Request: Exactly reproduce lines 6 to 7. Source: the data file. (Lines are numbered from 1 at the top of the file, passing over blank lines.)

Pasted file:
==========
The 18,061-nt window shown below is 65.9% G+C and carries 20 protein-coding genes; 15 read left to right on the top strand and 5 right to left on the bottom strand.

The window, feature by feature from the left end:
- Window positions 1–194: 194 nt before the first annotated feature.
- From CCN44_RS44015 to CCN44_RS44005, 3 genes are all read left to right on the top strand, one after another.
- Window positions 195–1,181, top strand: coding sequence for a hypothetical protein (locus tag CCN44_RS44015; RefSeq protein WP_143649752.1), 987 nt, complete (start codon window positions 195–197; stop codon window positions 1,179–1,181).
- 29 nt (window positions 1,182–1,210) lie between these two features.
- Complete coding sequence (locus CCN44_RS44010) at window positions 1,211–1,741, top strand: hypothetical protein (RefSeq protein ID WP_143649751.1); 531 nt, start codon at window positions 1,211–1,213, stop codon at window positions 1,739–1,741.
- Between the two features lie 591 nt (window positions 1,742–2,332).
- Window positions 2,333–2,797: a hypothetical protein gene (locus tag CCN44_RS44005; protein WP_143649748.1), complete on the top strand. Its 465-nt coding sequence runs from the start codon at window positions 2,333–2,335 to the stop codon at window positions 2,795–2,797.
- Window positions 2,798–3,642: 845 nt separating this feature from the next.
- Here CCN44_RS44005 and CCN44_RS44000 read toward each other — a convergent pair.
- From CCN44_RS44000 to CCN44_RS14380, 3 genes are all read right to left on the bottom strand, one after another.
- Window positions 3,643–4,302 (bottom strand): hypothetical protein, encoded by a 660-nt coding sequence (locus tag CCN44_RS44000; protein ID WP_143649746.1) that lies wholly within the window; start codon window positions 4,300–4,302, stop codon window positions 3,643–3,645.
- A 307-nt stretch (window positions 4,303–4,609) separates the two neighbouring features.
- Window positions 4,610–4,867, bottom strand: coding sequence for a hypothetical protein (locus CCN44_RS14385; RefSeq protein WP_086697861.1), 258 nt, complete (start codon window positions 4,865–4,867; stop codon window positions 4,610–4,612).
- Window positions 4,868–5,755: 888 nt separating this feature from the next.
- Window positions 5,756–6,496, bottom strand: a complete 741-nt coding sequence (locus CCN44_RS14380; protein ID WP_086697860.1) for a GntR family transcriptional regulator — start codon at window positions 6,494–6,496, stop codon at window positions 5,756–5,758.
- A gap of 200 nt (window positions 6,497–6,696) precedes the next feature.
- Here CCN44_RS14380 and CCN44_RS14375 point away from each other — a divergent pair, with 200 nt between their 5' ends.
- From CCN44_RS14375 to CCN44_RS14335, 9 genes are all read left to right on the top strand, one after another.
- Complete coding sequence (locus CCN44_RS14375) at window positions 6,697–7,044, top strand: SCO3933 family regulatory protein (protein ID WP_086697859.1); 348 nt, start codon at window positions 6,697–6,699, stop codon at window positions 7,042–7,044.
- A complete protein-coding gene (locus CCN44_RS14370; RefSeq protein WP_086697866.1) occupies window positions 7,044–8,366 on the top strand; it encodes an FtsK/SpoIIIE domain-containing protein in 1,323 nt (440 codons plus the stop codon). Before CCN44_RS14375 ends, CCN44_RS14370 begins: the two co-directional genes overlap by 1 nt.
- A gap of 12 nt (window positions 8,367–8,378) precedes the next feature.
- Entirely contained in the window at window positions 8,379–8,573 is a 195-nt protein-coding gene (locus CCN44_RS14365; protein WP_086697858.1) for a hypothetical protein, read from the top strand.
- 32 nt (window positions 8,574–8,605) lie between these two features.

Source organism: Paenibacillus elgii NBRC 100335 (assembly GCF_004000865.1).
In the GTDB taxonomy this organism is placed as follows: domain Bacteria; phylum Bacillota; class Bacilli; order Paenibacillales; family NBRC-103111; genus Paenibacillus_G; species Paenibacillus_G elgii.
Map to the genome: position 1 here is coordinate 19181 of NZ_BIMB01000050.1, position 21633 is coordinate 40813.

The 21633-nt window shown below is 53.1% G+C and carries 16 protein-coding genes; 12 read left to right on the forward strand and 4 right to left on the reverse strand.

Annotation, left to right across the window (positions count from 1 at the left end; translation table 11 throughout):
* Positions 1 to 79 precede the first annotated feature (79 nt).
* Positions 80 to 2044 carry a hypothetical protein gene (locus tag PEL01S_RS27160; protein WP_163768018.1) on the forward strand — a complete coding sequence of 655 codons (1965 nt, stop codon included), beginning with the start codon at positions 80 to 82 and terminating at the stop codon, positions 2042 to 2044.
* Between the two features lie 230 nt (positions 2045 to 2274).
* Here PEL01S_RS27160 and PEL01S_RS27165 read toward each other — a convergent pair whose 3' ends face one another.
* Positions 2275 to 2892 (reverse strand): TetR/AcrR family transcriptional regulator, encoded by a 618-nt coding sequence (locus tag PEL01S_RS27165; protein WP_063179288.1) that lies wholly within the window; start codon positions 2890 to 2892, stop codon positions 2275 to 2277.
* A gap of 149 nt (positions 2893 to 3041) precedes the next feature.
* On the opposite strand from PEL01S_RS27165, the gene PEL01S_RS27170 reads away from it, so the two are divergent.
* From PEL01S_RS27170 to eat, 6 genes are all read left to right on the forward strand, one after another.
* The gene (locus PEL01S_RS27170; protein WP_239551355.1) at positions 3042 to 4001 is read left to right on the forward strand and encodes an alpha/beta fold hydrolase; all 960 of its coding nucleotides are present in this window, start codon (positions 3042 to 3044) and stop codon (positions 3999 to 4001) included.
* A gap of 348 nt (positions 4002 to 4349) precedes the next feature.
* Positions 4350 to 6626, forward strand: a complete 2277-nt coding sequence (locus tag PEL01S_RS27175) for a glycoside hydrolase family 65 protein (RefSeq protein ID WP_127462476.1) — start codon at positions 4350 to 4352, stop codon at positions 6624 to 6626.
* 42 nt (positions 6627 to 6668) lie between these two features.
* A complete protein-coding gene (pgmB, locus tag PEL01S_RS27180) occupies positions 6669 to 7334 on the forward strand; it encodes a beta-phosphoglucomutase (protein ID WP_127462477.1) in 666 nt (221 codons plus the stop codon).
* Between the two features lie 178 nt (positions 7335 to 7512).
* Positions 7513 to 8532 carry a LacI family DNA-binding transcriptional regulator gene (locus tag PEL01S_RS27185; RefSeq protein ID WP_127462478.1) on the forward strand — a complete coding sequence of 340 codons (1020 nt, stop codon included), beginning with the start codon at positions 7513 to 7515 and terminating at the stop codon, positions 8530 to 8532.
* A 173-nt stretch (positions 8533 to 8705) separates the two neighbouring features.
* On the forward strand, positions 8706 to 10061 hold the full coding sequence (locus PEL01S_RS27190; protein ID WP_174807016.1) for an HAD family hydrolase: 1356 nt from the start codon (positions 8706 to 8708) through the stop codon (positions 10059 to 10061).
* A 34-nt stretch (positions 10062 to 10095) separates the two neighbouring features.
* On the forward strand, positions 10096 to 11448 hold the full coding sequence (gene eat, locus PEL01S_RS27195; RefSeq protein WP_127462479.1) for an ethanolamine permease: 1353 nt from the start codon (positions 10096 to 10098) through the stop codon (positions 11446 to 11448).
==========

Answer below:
- 29 nt (window positions 1,182–1,210) lie between these two features.
- Complete coding sequence (locus CCN44_RS44010) at window positions 1,211–1,741, top strand: hypothetical protein (RefSeq protein ID WP_143649751.1); 531 nt, start codon at window positions 1,211–1,213, stop codon at window positions 1,739–1,741.